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Across the Editor’s Desk: Trends, forecasts

LOREN KRUSE 02/14/2011 @ 2:00pm Editor-in-Chief Successful Farming

Winter is a time to look both back and forward. While your fields rest, it is ideal to assess the progress of your business and set some assumptions and expectations for the growing season ahead. It also is a good time to look beyond your farm to learn more about the world of the ultimate customers for whom you produce.

A few weeks ago, I enjoyed such a day of learning that took my mind from food to field. It started with a presentation at my company by Harry Balzer, who has long followed the actual eating patterns of Americans as chief industry analyst and vice president of the NPD Group. Everything about food is very important to my company. My office is just 41 steps from the test kitchen of Better Homes and Gardens magazine and other sister publications of Successful Farming magazine.

Balzer says consumer behavior is mostly driven by habits. And habits are hard to change. For example, he says in 1978, the three most ordered food items away from home (in descending order) were a carbonated beverage, fries, and a hamburger. In 2010, the same three were at the top, but the hamburger had jumped fries to number two.

Three Factors That Drive Consumers To Change

Three key factors help drive consumers to change behavior, Balzer says. The first is something new. We like to try to new things, but don’t necessarily mistake this for a trend, he says.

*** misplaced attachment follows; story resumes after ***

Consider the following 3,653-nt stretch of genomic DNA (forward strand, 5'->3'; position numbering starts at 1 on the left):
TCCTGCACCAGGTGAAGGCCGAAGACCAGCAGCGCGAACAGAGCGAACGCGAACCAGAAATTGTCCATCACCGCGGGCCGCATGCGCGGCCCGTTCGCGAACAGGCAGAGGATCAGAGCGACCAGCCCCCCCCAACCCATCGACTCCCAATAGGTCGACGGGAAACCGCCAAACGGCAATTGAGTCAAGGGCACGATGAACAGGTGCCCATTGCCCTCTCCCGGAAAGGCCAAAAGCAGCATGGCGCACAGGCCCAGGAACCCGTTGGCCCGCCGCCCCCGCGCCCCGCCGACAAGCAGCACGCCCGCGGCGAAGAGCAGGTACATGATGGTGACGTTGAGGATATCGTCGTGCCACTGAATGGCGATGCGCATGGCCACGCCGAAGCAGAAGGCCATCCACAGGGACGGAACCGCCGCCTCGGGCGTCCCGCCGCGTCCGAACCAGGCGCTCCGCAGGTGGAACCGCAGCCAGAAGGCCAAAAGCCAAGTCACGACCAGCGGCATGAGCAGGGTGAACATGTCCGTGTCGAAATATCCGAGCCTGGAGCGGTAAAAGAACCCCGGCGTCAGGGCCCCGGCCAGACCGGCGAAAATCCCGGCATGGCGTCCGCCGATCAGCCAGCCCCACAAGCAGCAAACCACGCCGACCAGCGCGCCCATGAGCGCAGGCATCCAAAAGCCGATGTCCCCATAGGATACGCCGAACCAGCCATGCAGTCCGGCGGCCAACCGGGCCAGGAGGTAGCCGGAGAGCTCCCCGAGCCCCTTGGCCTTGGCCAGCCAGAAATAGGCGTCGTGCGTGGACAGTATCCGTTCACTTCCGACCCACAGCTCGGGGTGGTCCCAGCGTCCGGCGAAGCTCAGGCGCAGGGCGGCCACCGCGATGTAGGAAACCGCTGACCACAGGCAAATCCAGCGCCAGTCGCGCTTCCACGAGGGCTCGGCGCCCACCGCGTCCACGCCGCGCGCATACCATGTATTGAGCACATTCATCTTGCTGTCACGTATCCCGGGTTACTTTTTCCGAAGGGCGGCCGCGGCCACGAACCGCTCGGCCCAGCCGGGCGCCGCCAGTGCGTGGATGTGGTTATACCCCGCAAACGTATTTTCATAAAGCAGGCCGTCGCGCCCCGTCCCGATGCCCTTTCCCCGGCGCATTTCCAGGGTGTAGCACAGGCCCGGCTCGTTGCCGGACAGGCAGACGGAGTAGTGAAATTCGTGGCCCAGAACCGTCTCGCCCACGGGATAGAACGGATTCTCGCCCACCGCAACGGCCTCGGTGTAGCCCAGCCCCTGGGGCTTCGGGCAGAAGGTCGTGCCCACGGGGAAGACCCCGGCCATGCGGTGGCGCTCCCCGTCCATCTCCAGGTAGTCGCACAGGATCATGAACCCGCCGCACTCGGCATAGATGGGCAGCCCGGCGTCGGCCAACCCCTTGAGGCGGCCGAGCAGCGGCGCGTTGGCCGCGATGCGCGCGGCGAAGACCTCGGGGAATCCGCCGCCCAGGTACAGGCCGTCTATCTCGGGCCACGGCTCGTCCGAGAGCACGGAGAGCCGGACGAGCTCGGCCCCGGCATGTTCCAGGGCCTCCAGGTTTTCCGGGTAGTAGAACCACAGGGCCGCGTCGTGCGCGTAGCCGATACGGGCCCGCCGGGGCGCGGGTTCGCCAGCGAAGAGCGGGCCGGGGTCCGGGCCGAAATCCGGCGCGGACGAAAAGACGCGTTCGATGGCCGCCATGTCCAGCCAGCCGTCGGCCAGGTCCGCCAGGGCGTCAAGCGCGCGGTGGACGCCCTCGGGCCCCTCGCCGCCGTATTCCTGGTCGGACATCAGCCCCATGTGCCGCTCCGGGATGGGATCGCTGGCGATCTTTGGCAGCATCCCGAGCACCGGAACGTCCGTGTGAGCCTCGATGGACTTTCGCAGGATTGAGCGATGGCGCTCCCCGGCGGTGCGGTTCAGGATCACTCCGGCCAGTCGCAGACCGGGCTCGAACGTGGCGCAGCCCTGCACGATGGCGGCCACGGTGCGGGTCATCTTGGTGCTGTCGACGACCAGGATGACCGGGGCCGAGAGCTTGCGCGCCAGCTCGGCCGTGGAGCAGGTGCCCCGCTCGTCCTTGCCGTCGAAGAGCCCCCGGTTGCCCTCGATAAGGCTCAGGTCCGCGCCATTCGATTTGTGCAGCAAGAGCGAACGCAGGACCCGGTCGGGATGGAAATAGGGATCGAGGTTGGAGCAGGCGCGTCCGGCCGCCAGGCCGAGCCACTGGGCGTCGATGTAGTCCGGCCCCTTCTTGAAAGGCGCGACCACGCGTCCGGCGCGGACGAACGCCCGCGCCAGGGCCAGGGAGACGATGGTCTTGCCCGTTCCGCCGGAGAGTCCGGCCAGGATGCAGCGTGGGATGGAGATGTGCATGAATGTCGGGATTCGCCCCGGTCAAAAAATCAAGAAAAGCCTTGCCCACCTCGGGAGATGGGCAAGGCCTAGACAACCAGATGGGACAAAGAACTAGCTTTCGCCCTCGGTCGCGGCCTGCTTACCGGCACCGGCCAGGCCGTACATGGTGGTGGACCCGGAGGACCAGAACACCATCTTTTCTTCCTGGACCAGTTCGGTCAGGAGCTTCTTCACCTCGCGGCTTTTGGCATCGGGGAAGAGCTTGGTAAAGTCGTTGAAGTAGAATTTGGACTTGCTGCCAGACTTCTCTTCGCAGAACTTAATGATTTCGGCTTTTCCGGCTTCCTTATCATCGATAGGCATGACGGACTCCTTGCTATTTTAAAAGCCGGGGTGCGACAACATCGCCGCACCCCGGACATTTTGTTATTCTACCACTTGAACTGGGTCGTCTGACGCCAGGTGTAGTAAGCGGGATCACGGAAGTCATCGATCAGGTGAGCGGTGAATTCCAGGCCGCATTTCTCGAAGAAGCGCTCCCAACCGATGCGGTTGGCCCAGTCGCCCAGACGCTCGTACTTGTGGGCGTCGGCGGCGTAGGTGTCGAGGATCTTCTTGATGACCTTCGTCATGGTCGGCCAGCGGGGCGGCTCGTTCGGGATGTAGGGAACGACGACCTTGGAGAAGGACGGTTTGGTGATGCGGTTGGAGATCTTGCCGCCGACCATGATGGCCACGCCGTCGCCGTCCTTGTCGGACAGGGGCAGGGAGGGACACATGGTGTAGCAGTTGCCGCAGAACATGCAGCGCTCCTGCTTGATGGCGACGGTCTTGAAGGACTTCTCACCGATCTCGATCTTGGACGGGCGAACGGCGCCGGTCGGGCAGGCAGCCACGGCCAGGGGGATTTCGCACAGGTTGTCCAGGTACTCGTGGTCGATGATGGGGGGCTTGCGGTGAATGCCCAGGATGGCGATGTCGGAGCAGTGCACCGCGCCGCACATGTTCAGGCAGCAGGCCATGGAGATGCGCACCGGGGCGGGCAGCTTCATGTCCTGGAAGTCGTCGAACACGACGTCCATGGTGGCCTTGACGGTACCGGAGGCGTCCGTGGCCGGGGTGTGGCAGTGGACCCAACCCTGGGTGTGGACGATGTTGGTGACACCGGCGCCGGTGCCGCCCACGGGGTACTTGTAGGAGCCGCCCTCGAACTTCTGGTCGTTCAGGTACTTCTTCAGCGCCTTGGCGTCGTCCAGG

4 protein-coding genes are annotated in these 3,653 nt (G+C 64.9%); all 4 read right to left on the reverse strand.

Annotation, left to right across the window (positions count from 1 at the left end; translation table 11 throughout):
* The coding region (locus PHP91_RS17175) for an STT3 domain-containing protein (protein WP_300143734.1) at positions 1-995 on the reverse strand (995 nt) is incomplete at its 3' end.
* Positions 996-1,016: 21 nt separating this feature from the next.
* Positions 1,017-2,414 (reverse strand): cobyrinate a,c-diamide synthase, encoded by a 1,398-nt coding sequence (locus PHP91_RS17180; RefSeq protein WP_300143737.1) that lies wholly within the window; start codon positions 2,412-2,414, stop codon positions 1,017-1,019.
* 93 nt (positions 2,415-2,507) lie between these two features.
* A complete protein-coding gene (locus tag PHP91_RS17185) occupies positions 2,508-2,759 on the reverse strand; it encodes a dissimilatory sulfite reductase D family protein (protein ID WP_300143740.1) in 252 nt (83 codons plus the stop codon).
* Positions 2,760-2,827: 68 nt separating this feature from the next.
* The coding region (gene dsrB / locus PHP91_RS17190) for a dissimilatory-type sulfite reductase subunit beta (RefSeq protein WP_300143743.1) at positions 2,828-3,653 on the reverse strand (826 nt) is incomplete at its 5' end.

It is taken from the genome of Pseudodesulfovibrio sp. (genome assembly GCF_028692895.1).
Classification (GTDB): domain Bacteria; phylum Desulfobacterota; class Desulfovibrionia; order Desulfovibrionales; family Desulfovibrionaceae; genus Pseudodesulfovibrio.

The second factor is convenience. “We have always moved to making our lives easier,” Balzer says. He jokes that the fastest-growing appliance in America is the power window in a car. The number of restaurant meals eaten in a car per person has doubled since 1984.

The third factor is cost. “We have never let food costs rise faster than our incomes,” he says. With purchasing power generally falling over the past decade, consumers have held food spending in check.

Can you guess the item Balzer picks as the food of the decade? It is yogurt. Nearly 29% of Americans now consume yogurt at least once every two weeks. That’s up from 16.3% in 2001.

After the food presentation, I attended a grain outlook meeting in the afternoon sponsored by Heartland Co-op. The planting season weather forecast I heard was not nearly as delicious as hamburgers and fries. Craig Solberg of Freese-Notis Weather predicts a cool, late spring. Too much like yogurt for my taste!  

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